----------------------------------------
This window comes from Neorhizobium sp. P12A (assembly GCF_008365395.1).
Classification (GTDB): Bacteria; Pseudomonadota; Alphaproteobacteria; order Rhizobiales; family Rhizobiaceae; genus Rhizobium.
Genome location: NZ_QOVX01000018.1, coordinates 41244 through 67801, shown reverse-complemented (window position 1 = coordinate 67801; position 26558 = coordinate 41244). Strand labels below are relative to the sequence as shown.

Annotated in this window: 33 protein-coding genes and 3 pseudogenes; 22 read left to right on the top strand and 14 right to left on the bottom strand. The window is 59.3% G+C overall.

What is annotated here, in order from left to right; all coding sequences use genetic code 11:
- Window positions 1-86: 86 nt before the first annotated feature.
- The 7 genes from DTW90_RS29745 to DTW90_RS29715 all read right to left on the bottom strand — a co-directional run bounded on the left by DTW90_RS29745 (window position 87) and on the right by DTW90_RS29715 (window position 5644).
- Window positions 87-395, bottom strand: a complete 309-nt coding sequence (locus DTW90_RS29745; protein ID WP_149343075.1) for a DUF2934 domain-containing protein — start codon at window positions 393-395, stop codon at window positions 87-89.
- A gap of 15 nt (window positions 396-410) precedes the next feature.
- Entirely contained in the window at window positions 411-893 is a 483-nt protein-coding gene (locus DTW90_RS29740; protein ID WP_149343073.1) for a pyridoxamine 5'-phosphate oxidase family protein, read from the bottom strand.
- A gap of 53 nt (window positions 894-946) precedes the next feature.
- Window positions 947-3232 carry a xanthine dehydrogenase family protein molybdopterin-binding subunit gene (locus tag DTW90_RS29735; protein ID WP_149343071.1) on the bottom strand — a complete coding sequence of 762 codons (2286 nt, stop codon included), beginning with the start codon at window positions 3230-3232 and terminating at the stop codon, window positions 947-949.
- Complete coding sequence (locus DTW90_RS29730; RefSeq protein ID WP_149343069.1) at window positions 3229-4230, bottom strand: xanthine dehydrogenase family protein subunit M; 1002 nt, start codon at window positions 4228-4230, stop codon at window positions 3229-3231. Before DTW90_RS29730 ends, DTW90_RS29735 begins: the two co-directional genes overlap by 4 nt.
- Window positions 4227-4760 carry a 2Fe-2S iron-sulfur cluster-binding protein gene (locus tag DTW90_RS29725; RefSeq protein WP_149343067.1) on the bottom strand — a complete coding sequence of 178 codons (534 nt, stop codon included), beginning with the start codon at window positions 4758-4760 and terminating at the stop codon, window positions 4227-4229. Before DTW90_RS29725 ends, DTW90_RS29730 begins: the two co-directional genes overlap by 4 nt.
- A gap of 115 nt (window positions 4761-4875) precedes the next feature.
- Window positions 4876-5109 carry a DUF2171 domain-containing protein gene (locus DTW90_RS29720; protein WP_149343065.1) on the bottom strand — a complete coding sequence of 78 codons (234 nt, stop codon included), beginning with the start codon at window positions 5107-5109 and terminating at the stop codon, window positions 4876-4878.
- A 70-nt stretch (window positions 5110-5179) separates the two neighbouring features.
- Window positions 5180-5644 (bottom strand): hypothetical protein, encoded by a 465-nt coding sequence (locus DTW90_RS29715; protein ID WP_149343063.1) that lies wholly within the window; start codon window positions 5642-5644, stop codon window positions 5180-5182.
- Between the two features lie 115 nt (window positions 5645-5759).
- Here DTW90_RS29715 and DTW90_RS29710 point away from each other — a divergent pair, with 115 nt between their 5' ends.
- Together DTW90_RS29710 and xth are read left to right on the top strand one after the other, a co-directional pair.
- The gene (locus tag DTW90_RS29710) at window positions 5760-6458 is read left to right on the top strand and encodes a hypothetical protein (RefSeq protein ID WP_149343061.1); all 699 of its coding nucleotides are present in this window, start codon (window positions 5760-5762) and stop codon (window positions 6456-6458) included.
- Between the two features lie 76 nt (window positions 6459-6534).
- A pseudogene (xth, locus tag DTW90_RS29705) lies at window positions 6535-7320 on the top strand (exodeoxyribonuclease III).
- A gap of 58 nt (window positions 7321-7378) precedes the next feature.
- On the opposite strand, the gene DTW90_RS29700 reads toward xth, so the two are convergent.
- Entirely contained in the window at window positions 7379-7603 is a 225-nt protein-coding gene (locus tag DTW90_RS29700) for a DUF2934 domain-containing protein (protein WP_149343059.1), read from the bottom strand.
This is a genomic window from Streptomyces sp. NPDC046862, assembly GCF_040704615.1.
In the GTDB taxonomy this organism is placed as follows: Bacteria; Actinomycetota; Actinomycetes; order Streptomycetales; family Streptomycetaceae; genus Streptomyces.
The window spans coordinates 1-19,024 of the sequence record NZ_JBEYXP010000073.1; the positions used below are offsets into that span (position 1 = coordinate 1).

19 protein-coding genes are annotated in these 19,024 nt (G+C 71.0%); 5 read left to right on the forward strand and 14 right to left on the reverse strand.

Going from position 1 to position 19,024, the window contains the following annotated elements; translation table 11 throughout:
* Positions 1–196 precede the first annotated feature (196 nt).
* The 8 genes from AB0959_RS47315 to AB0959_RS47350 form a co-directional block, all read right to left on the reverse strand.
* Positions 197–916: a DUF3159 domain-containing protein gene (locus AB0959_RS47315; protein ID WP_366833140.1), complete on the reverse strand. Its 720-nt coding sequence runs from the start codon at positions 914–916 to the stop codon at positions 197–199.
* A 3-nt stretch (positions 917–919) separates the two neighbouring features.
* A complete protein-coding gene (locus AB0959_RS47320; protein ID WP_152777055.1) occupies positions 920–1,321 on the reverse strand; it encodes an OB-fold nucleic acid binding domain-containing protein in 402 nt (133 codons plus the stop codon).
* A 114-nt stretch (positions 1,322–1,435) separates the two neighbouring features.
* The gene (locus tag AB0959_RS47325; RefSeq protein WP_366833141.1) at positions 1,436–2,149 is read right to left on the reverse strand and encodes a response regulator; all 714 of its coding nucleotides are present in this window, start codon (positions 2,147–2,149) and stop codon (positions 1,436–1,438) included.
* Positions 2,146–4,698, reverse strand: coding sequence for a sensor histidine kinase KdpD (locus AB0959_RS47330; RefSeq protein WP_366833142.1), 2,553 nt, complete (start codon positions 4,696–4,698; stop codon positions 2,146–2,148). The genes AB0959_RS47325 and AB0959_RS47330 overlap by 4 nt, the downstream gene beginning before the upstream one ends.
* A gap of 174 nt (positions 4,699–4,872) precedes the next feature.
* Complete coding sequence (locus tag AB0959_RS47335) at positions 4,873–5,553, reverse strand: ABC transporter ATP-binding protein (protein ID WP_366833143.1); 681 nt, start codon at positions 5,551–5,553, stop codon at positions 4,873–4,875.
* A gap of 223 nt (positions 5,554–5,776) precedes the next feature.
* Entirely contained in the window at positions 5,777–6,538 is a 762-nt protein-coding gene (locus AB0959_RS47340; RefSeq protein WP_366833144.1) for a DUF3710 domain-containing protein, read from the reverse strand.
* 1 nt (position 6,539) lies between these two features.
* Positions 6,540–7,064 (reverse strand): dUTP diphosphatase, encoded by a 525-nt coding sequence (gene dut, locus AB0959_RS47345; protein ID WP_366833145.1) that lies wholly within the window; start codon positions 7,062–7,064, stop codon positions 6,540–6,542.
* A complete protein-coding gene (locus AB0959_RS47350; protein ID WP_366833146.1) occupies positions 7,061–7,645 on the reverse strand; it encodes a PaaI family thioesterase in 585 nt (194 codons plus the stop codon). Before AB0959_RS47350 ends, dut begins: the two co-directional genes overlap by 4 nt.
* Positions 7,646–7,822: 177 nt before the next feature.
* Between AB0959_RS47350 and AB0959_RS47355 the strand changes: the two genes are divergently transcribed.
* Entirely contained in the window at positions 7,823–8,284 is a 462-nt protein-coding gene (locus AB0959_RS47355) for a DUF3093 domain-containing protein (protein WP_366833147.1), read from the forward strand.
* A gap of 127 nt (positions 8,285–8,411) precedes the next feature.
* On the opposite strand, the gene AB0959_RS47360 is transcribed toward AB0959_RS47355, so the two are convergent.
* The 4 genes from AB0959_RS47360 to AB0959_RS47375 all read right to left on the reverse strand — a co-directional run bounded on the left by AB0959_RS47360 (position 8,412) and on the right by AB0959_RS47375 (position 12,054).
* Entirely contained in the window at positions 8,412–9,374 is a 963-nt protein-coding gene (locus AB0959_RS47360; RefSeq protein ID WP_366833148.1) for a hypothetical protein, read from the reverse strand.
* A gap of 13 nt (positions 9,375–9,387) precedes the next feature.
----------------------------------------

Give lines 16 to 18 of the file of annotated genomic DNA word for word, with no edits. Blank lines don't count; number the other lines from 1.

- Window positions 4876-5109 carry a DUF2171 domain-containing protein gene (locus DTW90_RS29720; protein WP_149343065.1) on the bottom strand — a complete coding sequence of 78 codons (234 nt, stop codon included), beginning with the start codon at window positions 5107-5109 and terminating at the stop codon, window positions 4876-4878.
- A 70-nt stretch (window positions 5110-5179) separates the two neighbouring features.
- Window positions 5180-5644 (bottom strand): hypothetical protein, encoded by a 465-nt coding sequence (locus DTW90_RS29715; protein ID WP_149343063.1) that lies wholly within the window; start codon window positions 5642-5644, stop codon window positions 5180-5182.